A Smoke-Flavored Patty 

Murder King Throws Meatless Bone to the Veg

Burger King's BK Veggie Burger

Everywhere

The existence of the Burger King Veggie sandwich has posed somewhat of a moral and ethical dilemma for vegetarians and vegans. The sandwich was introduced last spring in the wake of the failed-then-resurrected (in Canada) McDonald's McVeggie burger and, according to every authority on vegetarianism on earth, it sends a clear message that Burger King is finally recognizing the strong vegetarian contingent in the United States.

Well, of COURSE they're recognizing the vegetarian-consumer contingent, because they were officially known as "Murder King" by that very contingent for years. (PETA launched a campaign to force "Murder King" to revamp its cruel treatment of livestock, which actually worked; BK complied with PETA guidelines, becoming the most responsible fast-food chain as animal treatment goes, and now PETA and Burger King are friends again.) So all the veggie authorities are like, "Hey, support the BK Veggie, because if you don't they'll get rid of it," and while I have reservations about going to Burger King, if supporting it will make me a better vegetarian, then fuckin' a.

Only, it takes ASSLOADS OF WORK just to get the BK Veggie to the point where it's vegetarian. First, you have to remember to ask them to microwave it for you, cause if they grill it, there is a chance that leftover meat grease on the grill will taint it. Second, if you're vegan, you have to order it without the mayo (which contains egg whites) or bun (which has real butter flavoring). Also, the patty, which is made by the Kellogg's-owned company Morningstar Farms, contains sugar, making it inedible for some vegans.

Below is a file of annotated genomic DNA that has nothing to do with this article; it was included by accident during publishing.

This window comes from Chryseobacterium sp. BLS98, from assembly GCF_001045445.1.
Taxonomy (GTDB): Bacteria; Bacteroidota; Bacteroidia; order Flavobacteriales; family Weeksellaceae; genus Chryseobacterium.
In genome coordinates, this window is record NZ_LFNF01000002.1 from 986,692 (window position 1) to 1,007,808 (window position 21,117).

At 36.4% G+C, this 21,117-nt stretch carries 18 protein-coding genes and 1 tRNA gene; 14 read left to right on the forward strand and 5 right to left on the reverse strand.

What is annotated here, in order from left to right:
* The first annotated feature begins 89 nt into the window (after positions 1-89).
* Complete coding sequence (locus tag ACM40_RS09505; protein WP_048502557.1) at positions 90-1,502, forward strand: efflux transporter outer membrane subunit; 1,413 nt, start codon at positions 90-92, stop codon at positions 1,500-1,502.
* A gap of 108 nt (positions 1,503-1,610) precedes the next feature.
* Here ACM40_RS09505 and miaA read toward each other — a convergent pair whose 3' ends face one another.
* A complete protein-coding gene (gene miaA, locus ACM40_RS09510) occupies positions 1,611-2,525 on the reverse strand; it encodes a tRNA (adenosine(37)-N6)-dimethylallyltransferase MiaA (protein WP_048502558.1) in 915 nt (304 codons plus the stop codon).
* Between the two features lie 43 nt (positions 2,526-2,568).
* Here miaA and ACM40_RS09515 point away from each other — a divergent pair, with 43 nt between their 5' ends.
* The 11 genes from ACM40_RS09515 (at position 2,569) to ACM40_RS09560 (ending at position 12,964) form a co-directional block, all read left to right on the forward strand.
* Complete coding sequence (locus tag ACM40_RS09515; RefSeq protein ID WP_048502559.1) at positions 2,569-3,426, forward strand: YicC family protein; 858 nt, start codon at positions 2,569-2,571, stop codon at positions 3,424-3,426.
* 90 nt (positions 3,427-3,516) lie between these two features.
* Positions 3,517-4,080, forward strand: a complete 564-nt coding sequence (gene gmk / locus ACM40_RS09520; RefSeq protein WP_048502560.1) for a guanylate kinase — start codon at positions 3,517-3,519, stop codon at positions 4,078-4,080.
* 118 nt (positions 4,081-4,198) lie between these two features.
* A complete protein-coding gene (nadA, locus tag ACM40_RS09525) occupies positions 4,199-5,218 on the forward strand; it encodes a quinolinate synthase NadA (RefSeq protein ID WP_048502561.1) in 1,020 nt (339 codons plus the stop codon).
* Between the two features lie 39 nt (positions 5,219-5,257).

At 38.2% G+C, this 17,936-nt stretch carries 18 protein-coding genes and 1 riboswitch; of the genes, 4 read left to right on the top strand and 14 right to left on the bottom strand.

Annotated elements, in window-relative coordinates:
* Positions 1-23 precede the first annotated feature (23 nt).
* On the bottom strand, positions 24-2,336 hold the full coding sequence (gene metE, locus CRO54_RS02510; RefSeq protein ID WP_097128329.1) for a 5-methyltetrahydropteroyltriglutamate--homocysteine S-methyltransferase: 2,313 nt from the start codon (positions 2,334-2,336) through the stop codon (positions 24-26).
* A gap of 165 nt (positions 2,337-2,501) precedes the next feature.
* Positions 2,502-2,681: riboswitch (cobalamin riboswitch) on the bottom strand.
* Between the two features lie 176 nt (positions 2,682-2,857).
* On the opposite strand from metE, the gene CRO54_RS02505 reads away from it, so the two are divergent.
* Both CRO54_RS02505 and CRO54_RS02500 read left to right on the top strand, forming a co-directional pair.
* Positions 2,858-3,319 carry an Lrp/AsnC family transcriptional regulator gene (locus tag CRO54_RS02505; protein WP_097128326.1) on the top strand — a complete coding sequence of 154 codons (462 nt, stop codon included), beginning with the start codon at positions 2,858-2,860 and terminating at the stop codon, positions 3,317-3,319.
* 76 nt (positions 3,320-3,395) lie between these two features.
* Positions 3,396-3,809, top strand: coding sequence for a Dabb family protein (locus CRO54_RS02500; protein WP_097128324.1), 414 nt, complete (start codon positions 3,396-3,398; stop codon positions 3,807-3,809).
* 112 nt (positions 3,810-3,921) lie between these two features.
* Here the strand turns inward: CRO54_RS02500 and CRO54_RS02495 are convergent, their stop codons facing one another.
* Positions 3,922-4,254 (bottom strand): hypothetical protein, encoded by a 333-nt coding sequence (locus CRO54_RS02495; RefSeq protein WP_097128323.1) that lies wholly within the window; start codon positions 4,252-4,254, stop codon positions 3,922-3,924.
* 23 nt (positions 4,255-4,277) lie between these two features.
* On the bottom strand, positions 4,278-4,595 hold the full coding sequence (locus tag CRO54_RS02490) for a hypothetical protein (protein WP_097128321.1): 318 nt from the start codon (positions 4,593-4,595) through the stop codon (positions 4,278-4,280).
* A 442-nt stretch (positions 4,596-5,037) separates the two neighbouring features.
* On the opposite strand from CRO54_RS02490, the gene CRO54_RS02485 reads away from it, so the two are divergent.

So anyway, I ordered mine microwaved and sans mayo (because mayo grosses me out). Overall, the sandwich is fairly unremarkable, though edible, if you can erase the thought of eating a big hunk of genetically modified StarLink corn from your mind. (Morningstar is famous for saying they don't use GMOs, but then testing positive for StarLink, a GM product NOT approved by the FDA for human consumption--which is scary, since everyone knows the FDA would approve a tube of poop-filled jizz if the right company developed it.)

The patty itself is a perfectly round, rather small conglomeration of carrots, rice, and some other unidentifiable stuff. I was particularly impressed by the smoky, flame-broiled flavor and painted-on grill marks. In fact, the smokiness of the sandwich kind of supercedes all other tastes, including ketchup, onion, lettuce, tomato, and real-butter-flavored bun. (GMO! GMO! Oh my god, my kids are totally going to have flippers.)

Ultimately, I don't believe anybody really itching for a Whopper is going to be converted to the ways of veg by the existence of this magical meatless sandwich. However, I do believe the BK Veggie is going to save that last bastion of pioneers: the TOURING BAND. Vegetarian touring bands have long suffered a diet of Chik-o-Stix, salads, and vegetarian-by-default Fritos, and now they can finally eat a sandwich when BK is the only place to dine on the way to their show in Sioux City.

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